Misconceptions around virginity, birth control, and sex never seem to fade away. The subjects specifically picked up traction in the sixties with the rise of second-wave feminism born from both the sexual revolution as well as a push for women’s liberation. In-fact, my ability to bust myths about sex and virginity as a young woman is completely owed to the decades of work, research, and the blood, sweat, and tears shed by revolutionaries before me. If you’re looking for information about the construct of virginity and the women who fought for the rest of us, please don’t stop your research here. This article itself is a great first step, including core concepts of virginity as it pertains to women, and how are they actively harmful and misogynistic.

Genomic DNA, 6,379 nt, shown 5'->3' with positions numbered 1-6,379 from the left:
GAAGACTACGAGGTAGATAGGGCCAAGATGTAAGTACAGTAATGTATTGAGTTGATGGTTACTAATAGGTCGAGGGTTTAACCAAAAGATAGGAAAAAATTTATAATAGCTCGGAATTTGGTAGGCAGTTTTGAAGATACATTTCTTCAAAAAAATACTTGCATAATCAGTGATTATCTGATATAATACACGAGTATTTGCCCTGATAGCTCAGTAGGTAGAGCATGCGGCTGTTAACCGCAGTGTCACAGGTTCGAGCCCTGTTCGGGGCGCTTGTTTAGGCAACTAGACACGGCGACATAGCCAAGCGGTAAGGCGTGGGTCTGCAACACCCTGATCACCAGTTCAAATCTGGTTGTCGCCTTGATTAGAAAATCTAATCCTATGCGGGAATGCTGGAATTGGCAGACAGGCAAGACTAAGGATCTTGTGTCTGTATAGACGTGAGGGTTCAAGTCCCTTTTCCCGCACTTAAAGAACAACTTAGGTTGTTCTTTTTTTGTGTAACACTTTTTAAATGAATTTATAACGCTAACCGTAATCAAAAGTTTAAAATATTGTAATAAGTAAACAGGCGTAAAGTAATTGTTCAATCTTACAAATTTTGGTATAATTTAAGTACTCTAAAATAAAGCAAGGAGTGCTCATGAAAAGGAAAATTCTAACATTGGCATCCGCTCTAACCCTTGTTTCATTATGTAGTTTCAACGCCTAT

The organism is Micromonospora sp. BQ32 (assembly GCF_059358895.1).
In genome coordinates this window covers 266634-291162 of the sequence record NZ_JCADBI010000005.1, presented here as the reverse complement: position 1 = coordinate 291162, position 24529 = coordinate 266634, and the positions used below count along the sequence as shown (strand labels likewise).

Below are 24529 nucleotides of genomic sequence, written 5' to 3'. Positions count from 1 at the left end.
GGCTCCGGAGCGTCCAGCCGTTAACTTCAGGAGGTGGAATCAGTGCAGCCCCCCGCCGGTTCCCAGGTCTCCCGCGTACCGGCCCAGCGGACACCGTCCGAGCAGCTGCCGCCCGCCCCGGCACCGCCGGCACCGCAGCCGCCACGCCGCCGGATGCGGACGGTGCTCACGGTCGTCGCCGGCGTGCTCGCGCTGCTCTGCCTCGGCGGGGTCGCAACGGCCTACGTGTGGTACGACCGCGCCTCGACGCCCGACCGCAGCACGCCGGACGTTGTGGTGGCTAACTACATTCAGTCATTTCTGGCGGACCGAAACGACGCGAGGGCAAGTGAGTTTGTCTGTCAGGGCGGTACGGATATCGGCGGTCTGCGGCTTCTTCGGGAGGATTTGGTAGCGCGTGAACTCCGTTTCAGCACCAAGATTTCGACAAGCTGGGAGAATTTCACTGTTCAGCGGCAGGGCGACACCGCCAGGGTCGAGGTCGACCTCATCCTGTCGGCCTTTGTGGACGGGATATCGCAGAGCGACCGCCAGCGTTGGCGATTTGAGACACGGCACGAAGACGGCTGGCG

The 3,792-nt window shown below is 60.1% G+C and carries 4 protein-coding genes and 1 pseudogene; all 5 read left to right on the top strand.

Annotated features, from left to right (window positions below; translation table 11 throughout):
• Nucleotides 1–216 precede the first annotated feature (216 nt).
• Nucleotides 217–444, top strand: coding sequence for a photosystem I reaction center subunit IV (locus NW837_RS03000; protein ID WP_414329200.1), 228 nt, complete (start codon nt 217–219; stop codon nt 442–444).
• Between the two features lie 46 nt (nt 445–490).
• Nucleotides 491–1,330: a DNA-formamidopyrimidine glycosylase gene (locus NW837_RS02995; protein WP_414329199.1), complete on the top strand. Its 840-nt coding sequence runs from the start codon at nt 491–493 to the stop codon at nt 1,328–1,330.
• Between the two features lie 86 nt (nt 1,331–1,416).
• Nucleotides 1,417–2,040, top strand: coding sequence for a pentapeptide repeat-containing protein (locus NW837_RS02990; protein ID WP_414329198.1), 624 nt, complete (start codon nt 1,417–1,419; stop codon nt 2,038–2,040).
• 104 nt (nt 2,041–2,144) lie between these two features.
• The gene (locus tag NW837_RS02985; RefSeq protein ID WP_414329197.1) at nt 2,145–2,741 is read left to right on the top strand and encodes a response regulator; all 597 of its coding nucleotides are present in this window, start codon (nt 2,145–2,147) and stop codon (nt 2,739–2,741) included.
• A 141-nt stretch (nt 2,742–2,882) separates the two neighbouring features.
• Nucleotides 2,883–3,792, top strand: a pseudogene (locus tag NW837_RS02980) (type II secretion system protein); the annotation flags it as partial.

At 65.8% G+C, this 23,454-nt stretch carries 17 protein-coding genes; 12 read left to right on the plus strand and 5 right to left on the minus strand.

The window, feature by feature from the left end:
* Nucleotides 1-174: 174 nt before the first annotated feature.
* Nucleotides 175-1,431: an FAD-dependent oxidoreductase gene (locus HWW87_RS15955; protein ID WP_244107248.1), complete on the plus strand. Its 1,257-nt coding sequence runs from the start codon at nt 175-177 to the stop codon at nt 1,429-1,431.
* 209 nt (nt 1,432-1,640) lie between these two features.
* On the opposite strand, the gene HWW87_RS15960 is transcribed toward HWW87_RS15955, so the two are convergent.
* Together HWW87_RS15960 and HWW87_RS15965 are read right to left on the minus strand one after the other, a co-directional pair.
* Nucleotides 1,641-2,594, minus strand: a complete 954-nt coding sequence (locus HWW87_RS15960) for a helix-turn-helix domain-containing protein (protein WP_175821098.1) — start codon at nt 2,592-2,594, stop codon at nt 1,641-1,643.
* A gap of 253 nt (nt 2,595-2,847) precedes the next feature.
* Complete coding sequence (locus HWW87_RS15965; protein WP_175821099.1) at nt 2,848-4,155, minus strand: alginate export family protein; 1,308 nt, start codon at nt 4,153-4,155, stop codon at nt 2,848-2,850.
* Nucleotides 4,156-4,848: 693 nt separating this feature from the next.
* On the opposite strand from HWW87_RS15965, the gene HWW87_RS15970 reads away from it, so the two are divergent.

“Girls Have a Vagina and Boys Have a Penis”: Sex Ed and its Fallacies
It’s truly no secret that sex education tends to flop. Sex ed in high-schools can at times, be the only education that a young person receives before they discover their own sexuality or even a sexual relationship. Throughout schools, it is typical to know to be inherently heteronormative, abstinence-based, and in many cases, solely biological. When sexual health and education is taught strictly in terms of restraining from sex until one is in a heterosexual marriage, it actively harms the children. It specifically excludes the LGBTQ+ community, doesn’t prepare kids for safe sex, and fails to teach young men about consent and its importance; furthering the risk of LGBTQ+ kids feeling isolated from their peers, transmission of UTIs, teen pregnancies, as well as sexual assault cases.
Sexual Education and its Many Faces